Furniss jersey to be retired Friday
BATON ROUGE - Friday evening will see the jersey of all-American first baseman Eddy Furniss retired by LSU in a ceremony scheduled for 6:45 p.m. Friday night just before the Tigers take to the diamond to play the Mississippi State Bulldogs in Alex Box Stadium.
Furniss’ No. 36 jersey is set to join the hallowed ranks of retired LSU baseball jerseys that include coach Skip Bertman’s No. 15 and the No. 19 sported by pitcher Ben McDonald.
“It’s a company where you don’t even feel like you belong,” said Furniss, who recalls being moved to tears when LSU Athletic Director Joe Alleva called to tell him about the jersey retirement. “I wasn’t a great athlete. I didn’t run well; I could hit a little bit. I went to the park and gave what I had, and many times it was good enough. The biggest deal with me, I had so many good players and good teammates around me. I was just in the right place at the right position at exactly the right time to do what I did.”
Furniss, who became a physician in his hometown of Nacogdoches, Texas following the end of his collegiate and minor league careers, is to become the 10th LSU athlete or coach to have his jersey retired. Basketball players with retired numbers include Bob Pettit, “Pistol” Pete Maravich, Rudy Macklin and Shaquille O’Neal. LSU Tigers football players include Billy Cannon and Tommy Casanova. Siemone Augustus is the only LSU women’s athlete to have her jersey retired.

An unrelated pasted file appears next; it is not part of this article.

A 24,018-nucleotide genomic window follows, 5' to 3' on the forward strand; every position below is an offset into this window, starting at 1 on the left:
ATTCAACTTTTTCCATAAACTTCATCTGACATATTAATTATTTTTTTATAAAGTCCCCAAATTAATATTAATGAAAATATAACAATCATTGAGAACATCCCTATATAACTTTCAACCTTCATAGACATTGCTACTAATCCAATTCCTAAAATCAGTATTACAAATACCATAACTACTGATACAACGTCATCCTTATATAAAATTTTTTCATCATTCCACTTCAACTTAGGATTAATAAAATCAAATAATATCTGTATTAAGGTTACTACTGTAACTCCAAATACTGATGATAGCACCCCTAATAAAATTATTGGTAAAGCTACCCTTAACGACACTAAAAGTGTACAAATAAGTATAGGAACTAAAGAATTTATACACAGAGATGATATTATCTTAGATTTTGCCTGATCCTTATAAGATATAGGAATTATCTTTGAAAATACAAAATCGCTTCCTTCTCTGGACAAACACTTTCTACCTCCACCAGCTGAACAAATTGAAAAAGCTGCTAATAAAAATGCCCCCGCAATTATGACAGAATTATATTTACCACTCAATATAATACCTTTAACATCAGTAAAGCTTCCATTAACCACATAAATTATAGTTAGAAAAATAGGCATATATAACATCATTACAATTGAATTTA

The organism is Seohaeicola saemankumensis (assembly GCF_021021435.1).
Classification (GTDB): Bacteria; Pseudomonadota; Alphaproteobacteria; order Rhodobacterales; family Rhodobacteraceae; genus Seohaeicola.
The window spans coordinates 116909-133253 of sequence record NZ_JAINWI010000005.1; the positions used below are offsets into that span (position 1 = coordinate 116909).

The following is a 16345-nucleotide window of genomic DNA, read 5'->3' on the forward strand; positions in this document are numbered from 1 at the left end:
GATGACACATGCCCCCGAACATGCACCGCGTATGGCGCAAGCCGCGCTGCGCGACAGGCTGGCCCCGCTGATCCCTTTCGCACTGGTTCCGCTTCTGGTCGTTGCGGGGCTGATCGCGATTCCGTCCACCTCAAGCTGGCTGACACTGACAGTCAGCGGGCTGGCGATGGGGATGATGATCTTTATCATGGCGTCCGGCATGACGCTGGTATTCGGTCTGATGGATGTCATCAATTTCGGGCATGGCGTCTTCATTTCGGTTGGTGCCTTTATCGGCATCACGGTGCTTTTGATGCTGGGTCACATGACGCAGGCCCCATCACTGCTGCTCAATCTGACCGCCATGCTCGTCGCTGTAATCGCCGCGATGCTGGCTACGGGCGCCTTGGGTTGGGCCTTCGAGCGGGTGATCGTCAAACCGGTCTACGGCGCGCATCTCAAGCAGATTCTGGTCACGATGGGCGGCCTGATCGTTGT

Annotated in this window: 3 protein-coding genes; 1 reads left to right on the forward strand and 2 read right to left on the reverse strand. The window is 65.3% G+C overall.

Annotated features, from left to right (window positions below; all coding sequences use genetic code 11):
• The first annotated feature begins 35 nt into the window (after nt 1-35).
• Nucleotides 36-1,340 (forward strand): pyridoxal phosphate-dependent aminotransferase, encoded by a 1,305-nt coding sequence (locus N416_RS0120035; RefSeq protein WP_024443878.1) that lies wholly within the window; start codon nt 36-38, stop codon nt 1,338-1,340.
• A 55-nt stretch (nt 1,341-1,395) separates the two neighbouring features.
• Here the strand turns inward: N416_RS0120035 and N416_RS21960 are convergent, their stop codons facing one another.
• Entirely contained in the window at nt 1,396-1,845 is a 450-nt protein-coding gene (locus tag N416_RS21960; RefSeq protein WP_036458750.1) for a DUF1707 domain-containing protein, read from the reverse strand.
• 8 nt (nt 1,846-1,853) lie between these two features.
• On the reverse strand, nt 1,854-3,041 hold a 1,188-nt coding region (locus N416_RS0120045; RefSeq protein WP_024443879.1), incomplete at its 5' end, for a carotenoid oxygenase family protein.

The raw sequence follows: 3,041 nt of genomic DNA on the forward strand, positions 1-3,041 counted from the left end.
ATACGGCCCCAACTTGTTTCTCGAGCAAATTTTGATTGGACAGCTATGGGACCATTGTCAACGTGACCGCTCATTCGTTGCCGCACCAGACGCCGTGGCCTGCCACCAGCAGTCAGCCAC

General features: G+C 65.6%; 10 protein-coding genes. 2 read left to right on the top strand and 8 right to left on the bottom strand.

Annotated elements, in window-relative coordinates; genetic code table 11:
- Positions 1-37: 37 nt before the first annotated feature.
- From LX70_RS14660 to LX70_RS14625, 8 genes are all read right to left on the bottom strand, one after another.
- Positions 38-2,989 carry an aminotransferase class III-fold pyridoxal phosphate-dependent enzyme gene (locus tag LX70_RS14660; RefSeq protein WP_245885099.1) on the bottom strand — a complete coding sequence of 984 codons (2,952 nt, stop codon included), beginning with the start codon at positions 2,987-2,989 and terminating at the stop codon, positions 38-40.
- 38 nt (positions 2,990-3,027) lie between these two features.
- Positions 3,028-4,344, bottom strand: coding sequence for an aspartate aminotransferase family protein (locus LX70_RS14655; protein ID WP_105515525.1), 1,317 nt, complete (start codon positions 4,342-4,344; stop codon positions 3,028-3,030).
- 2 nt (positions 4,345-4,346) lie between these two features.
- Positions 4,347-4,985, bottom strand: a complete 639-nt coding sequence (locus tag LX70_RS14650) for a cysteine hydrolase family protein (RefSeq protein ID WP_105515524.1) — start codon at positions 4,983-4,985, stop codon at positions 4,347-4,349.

Furnish says he’ll be joined on Friday by 35 of his family members, including his wife and three children.
Furniss was dominant when at bat for a four-year stretch from 1995 to 1998. He still leads the SEC in hits with 352, home runs with 80, RBI with 308, doubles with 87 and total bases with 689, according to LSUsports.net. The NCAA record book places the player at the No. 3 position in all-time total bases, No. 4 in home runs and doubles and No. 5 in RBI.
He also excelled off the field, appearing as a three-time Academic All-American during his schooling as a zoology major at the university. Most Tiger fans will remember him most though for his efforts to help lead LSU to consecutive NCAA championships in ’96 and ’97. He was SEC Player of the Year during the season that saw the first championship. Furniss would go to be selected in the fourth round of the 1998 MLB Draft by the Pittsburgh Pirates where he’d go on to play five years in the minors before hanging up his bat and glove to pursue a career in medicine.
“I absolutely would not have been the baseball player I was without Coach Bertman drawing every ounce of ability out of me,” Furniss said. “I really think that is true for all the players that have been through the program under his coaching. He has a gift to know when he can push a player, when young men need a stern hand to get back on track, and the ones that need a kind word at the right moment to make it through a downturn.”
It’ll be a full weekend ahead for Furniss as he’ll also join the rest of that 1996 national championship winning team for a reunion on Saturday.
“I found that the character of the ‘96 team was the most memorable,” Furniss said. “We came from behind in an amazing number of games that year and were not expected to do as well as we did. That year couldn't have happened to a better group of people.”
Regardless of how the next few days go for Furniss, his tenacity on the diamond will surely allow him to go down as one of the best hitters in the annals of NCAA history.
“More than anything else, playing baseball at LSU taught me to perform under pressure, whatever the task may be,” he explained. “If you can stand alone on the field with the hopes of 7,000 people in the stands – along with countless others watching on TV and listening on the radio --riding on your next swing, catch, hit, or pitch, you know you can pretty much do anything.”